Modern Cat Artists have been greatly inspired by Baroque art styles, producing stunning works inspired by nature and wildlife. Yorkshire artist Aaminah Snowdon excels at depicting domestic cats with poised characteristics such as Here’s Looking at You while Dominique Salm uses naturalistic details and bold brush strokes to represent their majestic subjects, such as Spirit.

The Rococo

Cats have long held our hearts and imaginations captive, from cozy sofa companions to fearsome predators. This exhibition explores how this animal has inspired artists across different art styles with its timeless appeal.

Rococo, unlike baroque, favored pastel colors in its sculpture and architecture. Its elegant forms combined softness with fantasy. Some notable British exponents were Christopher Wren, John Vanbrugh, and Nicholas Hawksmoor; Hogarth famously parodied this style by featuring wall ornaments with clocks, cats, fishes, and Buddha. Today this style is known as Rococo.

Boucher’s sensuous portraits of Madame de Pompadour captured the excess and frivolity of their time. Her portraits display her surroundings – from her luxurious furniture to the porcelain she acquired – with all their splendor evident. Oudry, in his 1728 painting Le Chat General, shows his feline subject more comfortably positioned behind an ornate porphyry vase that references one of Madame de Pompadour’s commissions from Boucher.

The 19th Century

In the 19th Century, cats became an immensely popular subject for paintings and sculptures alike. Artists depicted them both as everyday scenes as well as more surreal settings; cats also served as symbols to communicate various messages to audiences.

Louis Wain was one of the foremost cat artists during this era, producing approximately 600 feline portraits each year. His depictions of cats engaging in popular activities – such as taking tea playing golf or going for walks – made him well-known.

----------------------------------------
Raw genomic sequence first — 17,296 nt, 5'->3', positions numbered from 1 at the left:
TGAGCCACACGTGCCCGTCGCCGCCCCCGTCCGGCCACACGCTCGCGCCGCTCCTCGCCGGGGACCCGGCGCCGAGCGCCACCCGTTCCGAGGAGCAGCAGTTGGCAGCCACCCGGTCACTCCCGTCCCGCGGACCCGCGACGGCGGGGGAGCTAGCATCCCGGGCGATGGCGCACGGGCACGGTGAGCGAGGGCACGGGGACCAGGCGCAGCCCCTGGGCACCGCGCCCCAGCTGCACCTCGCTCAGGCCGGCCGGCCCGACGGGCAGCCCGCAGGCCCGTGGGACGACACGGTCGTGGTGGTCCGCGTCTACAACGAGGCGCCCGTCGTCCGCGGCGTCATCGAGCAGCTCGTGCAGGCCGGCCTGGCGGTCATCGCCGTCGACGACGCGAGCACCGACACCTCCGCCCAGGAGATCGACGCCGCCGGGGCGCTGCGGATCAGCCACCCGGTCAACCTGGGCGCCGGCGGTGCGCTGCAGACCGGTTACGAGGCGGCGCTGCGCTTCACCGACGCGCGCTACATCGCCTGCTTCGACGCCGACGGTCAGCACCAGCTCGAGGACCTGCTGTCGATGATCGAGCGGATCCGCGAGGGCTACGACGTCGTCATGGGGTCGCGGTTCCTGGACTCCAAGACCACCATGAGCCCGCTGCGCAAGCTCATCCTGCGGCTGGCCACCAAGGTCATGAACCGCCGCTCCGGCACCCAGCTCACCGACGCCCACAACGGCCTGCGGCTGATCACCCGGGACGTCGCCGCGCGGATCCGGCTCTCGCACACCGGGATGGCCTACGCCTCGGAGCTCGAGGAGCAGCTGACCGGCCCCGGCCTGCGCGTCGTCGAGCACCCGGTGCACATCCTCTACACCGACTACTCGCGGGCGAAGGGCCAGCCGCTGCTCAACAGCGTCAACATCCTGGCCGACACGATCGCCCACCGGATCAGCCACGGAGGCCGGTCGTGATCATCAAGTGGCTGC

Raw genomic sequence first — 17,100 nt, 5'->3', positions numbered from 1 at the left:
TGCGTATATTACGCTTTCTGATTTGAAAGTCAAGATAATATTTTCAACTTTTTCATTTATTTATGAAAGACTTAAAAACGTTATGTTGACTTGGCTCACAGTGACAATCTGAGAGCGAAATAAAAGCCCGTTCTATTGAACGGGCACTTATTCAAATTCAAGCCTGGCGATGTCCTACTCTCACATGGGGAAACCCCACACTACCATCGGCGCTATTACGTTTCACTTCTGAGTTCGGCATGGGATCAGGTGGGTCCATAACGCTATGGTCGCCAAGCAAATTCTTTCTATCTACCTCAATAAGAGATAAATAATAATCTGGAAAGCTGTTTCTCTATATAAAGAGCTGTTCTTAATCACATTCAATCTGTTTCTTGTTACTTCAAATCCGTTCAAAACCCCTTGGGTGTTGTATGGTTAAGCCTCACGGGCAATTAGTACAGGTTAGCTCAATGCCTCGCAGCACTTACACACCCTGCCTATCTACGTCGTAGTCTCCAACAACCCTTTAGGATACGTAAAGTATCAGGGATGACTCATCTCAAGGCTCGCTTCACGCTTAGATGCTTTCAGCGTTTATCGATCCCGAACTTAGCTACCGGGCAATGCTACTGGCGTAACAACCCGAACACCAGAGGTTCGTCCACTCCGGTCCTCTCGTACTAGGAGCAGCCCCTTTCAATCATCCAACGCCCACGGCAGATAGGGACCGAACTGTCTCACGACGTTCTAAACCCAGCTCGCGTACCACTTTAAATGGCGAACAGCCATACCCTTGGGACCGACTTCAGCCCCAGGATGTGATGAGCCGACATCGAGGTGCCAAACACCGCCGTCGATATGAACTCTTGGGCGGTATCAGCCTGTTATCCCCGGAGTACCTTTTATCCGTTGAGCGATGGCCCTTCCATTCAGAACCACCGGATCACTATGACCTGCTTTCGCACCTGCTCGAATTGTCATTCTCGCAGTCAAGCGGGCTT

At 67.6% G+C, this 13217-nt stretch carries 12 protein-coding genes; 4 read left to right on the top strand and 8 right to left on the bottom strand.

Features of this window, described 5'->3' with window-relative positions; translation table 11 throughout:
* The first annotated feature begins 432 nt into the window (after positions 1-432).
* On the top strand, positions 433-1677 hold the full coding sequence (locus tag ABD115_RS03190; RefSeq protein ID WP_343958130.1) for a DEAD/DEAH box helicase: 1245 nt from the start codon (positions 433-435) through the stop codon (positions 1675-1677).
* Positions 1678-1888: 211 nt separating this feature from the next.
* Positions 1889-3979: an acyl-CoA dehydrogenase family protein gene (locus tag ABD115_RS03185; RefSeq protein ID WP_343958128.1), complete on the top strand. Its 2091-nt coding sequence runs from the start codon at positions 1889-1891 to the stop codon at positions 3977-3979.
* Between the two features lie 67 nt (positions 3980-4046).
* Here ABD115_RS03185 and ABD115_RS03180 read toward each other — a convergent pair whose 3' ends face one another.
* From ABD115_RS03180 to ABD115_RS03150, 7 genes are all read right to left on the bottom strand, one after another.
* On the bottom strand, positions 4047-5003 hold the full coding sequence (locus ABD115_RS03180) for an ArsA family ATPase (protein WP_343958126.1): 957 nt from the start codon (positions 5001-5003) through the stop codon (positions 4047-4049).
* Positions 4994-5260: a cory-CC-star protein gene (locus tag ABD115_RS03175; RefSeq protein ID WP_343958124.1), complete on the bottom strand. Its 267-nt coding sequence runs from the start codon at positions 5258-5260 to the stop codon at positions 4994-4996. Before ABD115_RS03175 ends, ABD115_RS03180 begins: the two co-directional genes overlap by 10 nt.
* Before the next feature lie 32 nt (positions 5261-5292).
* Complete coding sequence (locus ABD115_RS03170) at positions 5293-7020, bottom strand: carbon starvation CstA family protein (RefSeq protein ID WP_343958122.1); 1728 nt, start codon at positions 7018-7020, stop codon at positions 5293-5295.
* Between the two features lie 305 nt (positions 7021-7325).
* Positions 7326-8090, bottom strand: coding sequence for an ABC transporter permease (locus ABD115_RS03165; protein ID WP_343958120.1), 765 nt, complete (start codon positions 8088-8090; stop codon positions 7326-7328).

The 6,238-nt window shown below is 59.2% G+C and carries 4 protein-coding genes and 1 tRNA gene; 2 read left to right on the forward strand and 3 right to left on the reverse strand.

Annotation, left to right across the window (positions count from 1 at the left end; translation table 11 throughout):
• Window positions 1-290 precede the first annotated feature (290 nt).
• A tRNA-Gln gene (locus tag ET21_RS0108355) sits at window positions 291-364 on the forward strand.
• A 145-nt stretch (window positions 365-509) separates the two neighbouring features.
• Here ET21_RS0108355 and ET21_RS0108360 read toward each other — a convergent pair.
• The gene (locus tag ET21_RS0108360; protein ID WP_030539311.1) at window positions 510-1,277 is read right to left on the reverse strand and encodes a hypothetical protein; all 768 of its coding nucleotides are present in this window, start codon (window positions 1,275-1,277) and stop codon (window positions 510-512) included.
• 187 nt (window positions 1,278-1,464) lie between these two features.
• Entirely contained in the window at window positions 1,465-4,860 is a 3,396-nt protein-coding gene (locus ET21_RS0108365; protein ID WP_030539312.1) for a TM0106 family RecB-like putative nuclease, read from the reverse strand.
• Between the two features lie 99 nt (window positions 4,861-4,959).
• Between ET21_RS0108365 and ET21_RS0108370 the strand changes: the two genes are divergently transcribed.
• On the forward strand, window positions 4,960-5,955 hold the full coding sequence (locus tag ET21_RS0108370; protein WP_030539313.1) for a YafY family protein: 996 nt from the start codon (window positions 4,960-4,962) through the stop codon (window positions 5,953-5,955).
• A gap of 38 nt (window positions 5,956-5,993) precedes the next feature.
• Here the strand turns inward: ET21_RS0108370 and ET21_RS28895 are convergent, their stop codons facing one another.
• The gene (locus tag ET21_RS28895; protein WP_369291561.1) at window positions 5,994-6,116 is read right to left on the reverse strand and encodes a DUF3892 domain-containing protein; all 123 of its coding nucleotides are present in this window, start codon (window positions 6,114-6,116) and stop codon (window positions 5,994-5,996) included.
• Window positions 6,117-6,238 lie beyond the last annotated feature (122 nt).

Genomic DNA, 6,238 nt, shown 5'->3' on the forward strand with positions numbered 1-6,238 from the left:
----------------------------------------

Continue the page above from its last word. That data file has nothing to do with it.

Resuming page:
Mary Cassatt was an influential Impressionist painter who became friends with Berthe Morisot, known for including cats in many of her works. Mary Cassatt painted Young Girl With Cat to capture their relaxing presence together on canvas.

Pierre Bonnard depicted cats frequently in his work, drawing inspiration from Japanese prints and employing vibrant hues. Here Inagaki Tomoo displays his signature thick arched lines and curvilinear motions which capture a cat’s compulsive ear-washing movements perfectly.

The 20th Century

Ancient Egyptian artwork to contemporary memes features cats as inspiration for artists. Cats embody the independence and curiosity that makes felines so compelling; thus capturing our imaginations while reflecting human emotions and social values.

Albrecht Durer depicted a predatory cat stalking a mouse in his Adam and Eve painting while Rembrandt Van Rijn depicted more domestic scenes of cats cuddling with children. Francisco Goya’s Sleep of Reason Produces Monsters also conveys our evolving attitudes toward cats as protectors.

Edouard Manet’s 1820 print The Cats provides a more playful take on cats; although not one of his more bold or dynamic pieces, this depiction demonstrates their rising popularity during that era.